Paul Allen is taking the wraps off his new space venture this morning, and it’s a big one.
The billionaire co-founder of Microsoft is teaming with some of the biggest names in aerospace, including his old SpaceShipOne partner Burt Rutan, on a project that will launch payloads and eventually people into low-earth orbit from the air — using a carrier plane expected to be largest aircraft ever flown, with six 747 engines and a wingspan greater than the length of a football field.
The project will be overseen by a new Allen company, Stratolaunch Systems, aiming for a first flight within five years.
With the new venture, Allen joins the scramble to establish viable commercial spaceflight operations following the discontinuation of the U.S. Space Shuttle program. Stratolaunch bills its planned airborne launch system as a more affordable and reliable than traditional launches from the ground — less vulnerable to changing weather conditions, for example.
“I have long dreamed about taking the next big step in private space flight after the success of SpaceShipOne – to offer a flexible, orbital space delivery system,” Allen says in a news release announcing the project. “We are at the dawn of radical change in the space launch industry. Stratolaunch Systems is pioneering an innovative solution that will revolutionize space travel.”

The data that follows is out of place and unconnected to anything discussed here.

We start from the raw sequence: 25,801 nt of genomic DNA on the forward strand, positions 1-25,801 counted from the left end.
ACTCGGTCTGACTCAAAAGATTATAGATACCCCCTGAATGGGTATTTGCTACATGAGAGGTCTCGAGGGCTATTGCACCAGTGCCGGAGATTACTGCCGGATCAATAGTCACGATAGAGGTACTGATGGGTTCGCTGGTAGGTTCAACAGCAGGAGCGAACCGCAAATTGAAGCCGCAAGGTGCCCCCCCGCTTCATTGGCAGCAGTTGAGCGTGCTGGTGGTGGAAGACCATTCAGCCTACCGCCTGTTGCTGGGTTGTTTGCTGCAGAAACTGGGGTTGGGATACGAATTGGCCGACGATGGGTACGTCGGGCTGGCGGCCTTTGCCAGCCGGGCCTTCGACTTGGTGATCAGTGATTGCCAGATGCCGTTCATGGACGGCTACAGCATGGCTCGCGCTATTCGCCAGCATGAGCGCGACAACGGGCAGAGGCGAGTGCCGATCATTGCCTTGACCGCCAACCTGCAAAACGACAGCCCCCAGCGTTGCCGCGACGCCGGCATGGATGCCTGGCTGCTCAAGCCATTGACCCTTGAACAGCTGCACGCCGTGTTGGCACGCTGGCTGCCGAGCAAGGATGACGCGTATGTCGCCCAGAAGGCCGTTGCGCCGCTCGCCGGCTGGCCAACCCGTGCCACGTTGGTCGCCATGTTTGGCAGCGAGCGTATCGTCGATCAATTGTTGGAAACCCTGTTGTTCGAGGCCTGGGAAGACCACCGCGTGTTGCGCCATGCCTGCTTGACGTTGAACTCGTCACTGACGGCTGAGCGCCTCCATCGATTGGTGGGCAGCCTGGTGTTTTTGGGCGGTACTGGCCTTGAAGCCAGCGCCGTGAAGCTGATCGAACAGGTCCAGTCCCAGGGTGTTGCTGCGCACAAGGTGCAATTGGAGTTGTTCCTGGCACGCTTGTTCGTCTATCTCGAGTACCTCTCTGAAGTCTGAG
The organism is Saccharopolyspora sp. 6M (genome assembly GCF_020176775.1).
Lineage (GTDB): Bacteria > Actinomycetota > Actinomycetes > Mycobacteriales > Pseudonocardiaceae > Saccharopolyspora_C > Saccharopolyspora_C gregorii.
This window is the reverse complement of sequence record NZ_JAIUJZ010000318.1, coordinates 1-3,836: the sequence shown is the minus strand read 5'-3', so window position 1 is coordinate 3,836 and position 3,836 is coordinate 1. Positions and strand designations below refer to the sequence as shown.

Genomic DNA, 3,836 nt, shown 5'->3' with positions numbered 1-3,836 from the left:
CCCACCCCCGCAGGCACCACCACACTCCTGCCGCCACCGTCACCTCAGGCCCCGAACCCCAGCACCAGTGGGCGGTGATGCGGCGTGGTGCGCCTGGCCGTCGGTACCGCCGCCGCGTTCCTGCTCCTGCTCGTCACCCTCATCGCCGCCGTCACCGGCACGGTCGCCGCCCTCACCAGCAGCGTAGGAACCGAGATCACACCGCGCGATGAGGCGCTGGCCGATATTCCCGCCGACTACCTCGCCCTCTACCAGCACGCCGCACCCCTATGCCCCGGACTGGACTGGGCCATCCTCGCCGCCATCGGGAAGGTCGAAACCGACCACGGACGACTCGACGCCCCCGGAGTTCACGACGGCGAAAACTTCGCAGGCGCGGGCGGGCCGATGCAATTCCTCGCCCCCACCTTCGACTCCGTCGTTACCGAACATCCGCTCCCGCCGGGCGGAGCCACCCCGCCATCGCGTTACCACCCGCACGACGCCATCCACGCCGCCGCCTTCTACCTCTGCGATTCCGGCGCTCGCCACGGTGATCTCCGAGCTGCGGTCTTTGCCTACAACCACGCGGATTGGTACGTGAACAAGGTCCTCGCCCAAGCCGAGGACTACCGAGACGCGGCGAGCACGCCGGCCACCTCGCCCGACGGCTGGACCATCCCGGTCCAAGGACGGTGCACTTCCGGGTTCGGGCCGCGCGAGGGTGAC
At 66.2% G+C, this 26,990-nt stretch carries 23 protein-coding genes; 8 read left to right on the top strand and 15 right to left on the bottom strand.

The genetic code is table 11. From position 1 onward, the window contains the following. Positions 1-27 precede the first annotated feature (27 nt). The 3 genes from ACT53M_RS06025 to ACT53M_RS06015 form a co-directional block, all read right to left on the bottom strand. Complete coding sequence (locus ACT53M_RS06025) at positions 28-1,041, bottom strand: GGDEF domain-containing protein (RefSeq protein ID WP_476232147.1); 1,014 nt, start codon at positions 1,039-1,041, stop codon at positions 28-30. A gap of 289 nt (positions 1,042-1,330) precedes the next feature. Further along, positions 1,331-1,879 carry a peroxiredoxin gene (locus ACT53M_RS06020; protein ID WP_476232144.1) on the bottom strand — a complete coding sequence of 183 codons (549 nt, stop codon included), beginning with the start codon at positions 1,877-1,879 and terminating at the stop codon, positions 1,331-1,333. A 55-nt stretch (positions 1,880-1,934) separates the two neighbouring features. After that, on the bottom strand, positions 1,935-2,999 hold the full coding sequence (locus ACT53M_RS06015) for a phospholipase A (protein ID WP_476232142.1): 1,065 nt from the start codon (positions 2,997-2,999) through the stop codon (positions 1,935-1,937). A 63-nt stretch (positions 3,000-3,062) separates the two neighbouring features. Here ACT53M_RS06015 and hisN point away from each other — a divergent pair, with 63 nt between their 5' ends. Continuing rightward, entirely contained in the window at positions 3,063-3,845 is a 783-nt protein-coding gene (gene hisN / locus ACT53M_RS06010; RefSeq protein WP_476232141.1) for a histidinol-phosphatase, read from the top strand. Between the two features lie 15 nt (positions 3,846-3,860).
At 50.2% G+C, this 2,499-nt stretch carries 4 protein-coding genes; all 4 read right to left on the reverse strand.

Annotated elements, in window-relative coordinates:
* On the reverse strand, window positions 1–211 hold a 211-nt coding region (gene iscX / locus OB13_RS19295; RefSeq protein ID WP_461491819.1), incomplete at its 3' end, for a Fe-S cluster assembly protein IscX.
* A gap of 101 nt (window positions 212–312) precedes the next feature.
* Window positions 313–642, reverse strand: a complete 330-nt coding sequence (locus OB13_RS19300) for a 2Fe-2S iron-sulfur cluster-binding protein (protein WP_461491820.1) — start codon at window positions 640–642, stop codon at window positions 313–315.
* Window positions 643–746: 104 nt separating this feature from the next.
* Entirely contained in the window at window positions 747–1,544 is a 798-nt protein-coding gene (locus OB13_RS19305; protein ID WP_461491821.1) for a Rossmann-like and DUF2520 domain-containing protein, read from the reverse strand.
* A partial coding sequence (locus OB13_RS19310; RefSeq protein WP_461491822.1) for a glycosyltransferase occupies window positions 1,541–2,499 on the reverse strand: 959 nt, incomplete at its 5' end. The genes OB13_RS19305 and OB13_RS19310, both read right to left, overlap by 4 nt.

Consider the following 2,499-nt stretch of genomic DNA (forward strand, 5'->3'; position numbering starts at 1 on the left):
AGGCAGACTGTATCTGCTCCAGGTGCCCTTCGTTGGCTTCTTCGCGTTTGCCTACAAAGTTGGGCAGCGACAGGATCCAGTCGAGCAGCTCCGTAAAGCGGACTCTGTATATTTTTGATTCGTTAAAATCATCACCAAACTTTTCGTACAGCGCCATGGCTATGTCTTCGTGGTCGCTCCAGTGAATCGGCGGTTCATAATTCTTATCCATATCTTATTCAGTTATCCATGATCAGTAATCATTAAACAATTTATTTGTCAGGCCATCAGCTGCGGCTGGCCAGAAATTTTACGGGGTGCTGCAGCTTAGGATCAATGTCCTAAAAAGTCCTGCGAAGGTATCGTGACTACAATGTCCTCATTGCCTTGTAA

The carrier aircraft, requiring a 12,000-foot runway, will weigh 1.2 million pounds. It will be manufactured by Rutan’s company, Scaled Composites.
A multi-stage booster, for launching the payload from the aircraft and taking it into space, will be developed by Elon Musk’s Space Exploration Technologies, derived from the company’s Falcon 9 rocket. Dynetics will build a mating and integration system to connect the carrier aircraft to the rocket booster.
To launch the payload, the booster (weighing as much as 500,000 pounds) will be released from the aircraft at about 30,000 feet. The first-stage engines will then ignite, starting the journey into space, followed later by a second-stage ignition.
After launch, the booster will be tracked from the carrier and the ground.
Allen hinted at the project this year in his memoir, Idea Man, but hasn’t released any details prior to this. SpaceShipOne was the first privately funded man rocket to fly beyond the Earth’s atmosphere, winning the $10 million Ansari X Prize in 2004.
Stratolaunch, based in Huntsville, Ala., is led by former NASA senior executive Gary Wentz as CEO and chairman, with another NASA veteran, Susan Turner, as chief operating officer and technical director. Board members include Rutan, former NASA administrator Mike Griffin, Dynetics executive Dave King, Space Exploration executive Gwynne Shotwell, and Chris Purcell, vice president of technology at Allen’s Vulcan Inc.
Funding and expected cost of the Stratolaunch venture aren’t yet clear. Allen is holding a news conference in Seattle this morning with several of the people involved in the project, and GeekWire will be on hand to gather more details.
Here’s the live stream of the press conference going on now in Seattle.